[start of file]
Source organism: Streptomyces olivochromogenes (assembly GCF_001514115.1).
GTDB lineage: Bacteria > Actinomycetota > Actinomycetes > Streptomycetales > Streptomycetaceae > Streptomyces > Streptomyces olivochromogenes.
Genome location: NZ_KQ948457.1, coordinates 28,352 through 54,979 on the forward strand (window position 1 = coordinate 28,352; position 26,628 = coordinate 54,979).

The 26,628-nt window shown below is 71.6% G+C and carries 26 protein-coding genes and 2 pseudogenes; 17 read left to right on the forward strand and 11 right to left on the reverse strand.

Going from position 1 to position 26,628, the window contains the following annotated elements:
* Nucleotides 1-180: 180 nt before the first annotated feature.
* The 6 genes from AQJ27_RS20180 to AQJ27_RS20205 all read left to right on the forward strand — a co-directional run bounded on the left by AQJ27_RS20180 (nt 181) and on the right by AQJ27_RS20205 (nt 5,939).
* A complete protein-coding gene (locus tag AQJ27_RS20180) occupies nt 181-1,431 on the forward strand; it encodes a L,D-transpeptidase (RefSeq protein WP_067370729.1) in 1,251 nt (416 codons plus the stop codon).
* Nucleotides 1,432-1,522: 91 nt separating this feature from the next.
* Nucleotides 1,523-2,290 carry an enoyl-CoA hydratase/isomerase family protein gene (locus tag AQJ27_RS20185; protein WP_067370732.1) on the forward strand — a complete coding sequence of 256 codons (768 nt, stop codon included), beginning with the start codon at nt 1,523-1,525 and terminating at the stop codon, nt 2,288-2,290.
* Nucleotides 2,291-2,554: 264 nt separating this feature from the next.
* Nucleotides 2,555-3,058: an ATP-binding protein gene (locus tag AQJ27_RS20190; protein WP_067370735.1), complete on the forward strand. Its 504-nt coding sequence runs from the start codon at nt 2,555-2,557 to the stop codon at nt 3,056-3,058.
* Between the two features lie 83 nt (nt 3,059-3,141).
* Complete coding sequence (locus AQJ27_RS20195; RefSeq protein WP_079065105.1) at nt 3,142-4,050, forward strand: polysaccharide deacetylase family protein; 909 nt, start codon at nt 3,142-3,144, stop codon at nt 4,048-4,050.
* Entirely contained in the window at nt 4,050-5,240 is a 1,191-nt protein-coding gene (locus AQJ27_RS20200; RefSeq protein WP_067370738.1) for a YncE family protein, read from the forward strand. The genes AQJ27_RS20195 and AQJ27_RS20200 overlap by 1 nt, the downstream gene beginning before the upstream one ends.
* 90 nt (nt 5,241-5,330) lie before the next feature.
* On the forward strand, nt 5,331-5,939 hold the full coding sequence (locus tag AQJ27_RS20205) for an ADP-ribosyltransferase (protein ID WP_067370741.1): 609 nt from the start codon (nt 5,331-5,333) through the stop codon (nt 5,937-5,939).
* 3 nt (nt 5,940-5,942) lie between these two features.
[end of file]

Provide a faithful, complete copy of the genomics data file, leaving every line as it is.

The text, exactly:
Source organism: Streptomyces olivochromogenes (assembly GCF_001514115.1).
GTDB lineage: Bacteria > Actinomycetota > Actinomycetes > Streptomycetales > Streptomycetaceae > Streptomyces > Streptomyces olivochromogenes.
Genome location: NZ_KQ948457.1, coordinates 28,352 through 54,979 on the forward strand (window position 1 = coordinate 28,352; position 26,628 = coordinate 54,979).

The 26,628-nt window shown below is 71.6% G+C and carries 26 protein-coding genes and 2 pseudogenes; 17 read left to right on the forward strand and 11 right to left on the reverse strand.

Going from position 1 to position 26,628, the window contains the following annotated elements:
* Nucleotides 1-180: 180 nt before the first annotated feature.
* The 6 genes from AQJ27_RS20180 to AQJ27_RS20205 all read left to right on the forward strand — a co-directional run bounded on the left by AQJ27_RS20180 (nt 181) and on the right by AQJ27_RS20205 (nt 5,939).
* A complete protein-coding gene (locus tag AQJ27_RS20180) occupies nt 181-1,431 on the forward strand; it encodes a L,D-transpeptidase (RefSeq protein WP_067370729.1) in 1,251 nt (416 codons plus the stop codon).
* Nucleotides 1,432-1,522: 91 nt separating this feature from the next.
* Nucleotides 1,523-2,290 carry an enoyl-CoA hydratase/isomerase family protein gene (locus tag AQJ27_RS20185; protein WP_067370732.1) on the forward strand — a complete coding sequence of 256 codons (768 nt, stop codon included), beginning with the start codon at nt 1,523-1,525 and terminating at the stop codon, nt 2,288-2,290.
* Nucleotides 2,291-2,554: 264 nt separating this feature from the next.
* Nucleotides 2,555-3,058: an ATP-binding protein gene (locus tag AQJ27_RS20190; protein WP_067370735.1), complete on the forward strand. Its 504-nt coding sequence runs from the start codon at nt 2,555-2,557 to the stop codon at nt 3,056-3,058.
* Between the two features lie 83 nt (nt 3,059-3,141).
* Complete coding sequence (locus AQJ27_RS20195; RefSeq protein WP_079065105.1) at nt 3,142-4,050, forward strand: polysaccharide deacetylase family protein; 909 nt, start codon at nt 3,142-3,144, stop codon at nt 4,048-4,050.
* Entirely contained in the window at nt 4,050-5,240 is a 1,191-nt protein-coding gene (locus AQJ27_RS20200; RefSeq protein WP_067370738.1) for a YncE family protein, read from the forward strand. The genes AQJ27_RS20195 and AQJ27_RS20200 overlap by 1 nt, the downstream gene beginning before the upstream one ends.
* 90 nt (nt 5,241-5,330) lie before the next feature.
* On the forward strand, nt 5,331-5,939 hold the full coding sequence (locus tag AQJ27_RS20205) for an ADP-ribosyltransferase (protein ID WP_067370741.1): 609 nt from the start codon (nt 5,331-5,333) through the stop codon (nt 5,937-5,939).
* 3 nt (nt 5,940-5,942) lie between these two features.